Say no to Cyberbullying

  • CERT Admin
  • Fri May 27 2016
  • Cyber Guardian Blog

VOLUME 58 




The Internet is a wonderful tool that allows us to communicate, build relationships, gain and share knowledge and express ourselves. However, in recent years we have seen an increase in internet related crime, especially those targeting women and children. In a recent study by the National Academies of Sciences, Engineering, and Medicine, it was found that cyberbullying is now a ‘serious public health problem’ with 7-15% of teenagers experiencing online abuse. The anonymity provided by the internet has fueled the spread of cybercrimes, particularly the online variants of offline crime such as cyber bullying. 


The U.S. Department of Health & Human Services defines cyberbullying as “bullying that takes place using electronic technology’. In another definition by stopcyberbullying.org it is explained as “when a child, preteen or teen is tormented, threatened, harassed, humiliated, embarrassed or otherwise targeted by another child, preteen or teen using the Internet, interactive and digital technologies or mobile phones.” According to the above definition, cyberbullying is more relevant to minors or children and when adults get involved, it becomes cyber-harassment or cyberstalking, not cyberbullying.

Children could become victims of cyberbullying through emails, text messages and via social media sites. A more comprehensive classification of cyberbullying attacks is as follows.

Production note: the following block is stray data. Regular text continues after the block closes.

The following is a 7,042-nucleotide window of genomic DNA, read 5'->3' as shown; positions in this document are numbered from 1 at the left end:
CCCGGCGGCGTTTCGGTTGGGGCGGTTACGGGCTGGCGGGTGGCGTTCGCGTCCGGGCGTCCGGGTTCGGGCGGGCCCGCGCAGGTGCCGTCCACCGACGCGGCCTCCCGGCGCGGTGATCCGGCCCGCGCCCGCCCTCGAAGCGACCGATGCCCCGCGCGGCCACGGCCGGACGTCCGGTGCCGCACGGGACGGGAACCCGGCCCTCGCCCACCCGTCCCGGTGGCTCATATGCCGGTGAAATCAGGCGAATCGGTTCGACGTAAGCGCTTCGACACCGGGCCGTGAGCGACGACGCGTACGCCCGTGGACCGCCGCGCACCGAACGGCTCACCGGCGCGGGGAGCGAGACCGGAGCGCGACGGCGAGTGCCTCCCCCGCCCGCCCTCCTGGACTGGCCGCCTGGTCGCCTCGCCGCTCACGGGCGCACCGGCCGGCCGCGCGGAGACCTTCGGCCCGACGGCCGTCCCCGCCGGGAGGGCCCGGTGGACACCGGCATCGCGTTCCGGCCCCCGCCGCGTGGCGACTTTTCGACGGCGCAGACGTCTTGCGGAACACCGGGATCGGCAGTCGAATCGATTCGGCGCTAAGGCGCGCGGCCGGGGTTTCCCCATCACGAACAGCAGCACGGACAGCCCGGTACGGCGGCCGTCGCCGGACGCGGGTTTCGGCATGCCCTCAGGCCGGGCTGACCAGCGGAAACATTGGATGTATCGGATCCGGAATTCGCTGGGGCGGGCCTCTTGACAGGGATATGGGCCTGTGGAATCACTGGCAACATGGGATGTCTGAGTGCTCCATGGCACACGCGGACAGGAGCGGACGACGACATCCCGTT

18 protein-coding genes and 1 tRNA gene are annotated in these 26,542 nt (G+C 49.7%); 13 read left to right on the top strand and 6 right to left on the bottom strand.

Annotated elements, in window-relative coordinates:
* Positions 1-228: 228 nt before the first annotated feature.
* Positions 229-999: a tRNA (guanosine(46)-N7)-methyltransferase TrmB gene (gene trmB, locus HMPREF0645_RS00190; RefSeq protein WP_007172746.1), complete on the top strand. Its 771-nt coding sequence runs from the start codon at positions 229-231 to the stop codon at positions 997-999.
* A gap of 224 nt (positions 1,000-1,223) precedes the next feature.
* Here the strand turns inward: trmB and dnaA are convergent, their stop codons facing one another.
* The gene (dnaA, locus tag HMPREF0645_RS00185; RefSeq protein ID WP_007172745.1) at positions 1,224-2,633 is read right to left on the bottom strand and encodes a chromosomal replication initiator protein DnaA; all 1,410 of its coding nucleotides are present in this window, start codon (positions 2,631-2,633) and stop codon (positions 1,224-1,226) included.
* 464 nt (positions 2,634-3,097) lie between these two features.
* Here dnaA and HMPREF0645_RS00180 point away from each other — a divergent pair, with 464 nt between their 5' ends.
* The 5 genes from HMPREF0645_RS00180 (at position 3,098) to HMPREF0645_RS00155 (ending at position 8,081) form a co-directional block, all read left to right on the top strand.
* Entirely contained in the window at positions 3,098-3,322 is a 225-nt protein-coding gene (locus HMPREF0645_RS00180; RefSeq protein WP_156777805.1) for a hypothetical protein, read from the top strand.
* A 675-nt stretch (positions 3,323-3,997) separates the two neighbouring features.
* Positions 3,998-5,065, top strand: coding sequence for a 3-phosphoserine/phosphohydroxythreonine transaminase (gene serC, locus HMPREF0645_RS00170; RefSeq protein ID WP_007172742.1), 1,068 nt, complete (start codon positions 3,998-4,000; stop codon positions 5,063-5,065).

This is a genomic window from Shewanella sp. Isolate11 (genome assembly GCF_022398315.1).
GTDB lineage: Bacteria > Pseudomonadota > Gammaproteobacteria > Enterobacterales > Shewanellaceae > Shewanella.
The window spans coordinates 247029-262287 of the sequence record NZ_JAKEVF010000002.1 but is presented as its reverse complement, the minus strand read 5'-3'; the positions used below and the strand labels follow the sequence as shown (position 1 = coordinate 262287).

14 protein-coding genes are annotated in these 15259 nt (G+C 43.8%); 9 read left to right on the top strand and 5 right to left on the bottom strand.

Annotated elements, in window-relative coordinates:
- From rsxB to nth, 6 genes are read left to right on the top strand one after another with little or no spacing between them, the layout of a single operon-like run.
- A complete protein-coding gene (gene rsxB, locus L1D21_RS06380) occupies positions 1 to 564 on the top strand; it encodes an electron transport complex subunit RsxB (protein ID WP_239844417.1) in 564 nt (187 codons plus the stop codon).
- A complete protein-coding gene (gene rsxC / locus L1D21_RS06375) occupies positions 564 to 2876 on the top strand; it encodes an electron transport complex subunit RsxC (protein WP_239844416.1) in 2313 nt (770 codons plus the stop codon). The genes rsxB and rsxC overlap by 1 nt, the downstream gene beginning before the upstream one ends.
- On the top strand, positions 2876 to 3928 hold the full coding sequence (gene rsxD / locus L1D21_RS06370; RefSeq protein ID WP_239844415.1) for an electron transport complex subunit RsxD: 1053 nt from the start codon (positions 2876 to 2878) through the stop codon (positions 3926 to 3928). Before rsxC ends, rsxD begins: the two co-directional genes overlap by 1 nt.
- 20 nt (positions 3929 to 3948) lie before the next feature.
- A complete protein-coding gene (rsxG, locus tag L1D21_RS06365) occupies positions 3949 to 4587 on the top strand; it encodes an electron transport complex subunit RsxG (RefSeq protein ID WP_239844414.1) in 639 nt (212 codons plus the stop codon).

Table 1: Types of cyberbullying (Based on http://www.stopcyberbullying.org/how_it_works/index.html



There are many methods to prevent cyberbullying. Described below are some of the methods that can be used to respond to and prevent cyberbullying.
However, these are only cases the FBI is aware of.
 

Table 2: Methods of preventing and responding to cyberbullying (Based on Hinduja & Patchin, 2012) 



Being bullied whether online or offline is not a pleasant experience. Cyberbullying intensities the feeling of helplessness and sense of security because bullies can easily hide their online identities. Children are specially at risk because cyberbullying can lead to depression, anxiety and affect self -esteem in the victim. Therefore, when using the internet be mindful about your own safety and respect the privacy, human dignity and freedom of others. 



Dr. Hemamali Tennakoon

Research and Policy Development Specialist, Sri Lanka CERT|CC 

Last updated: Fri May 27 2016

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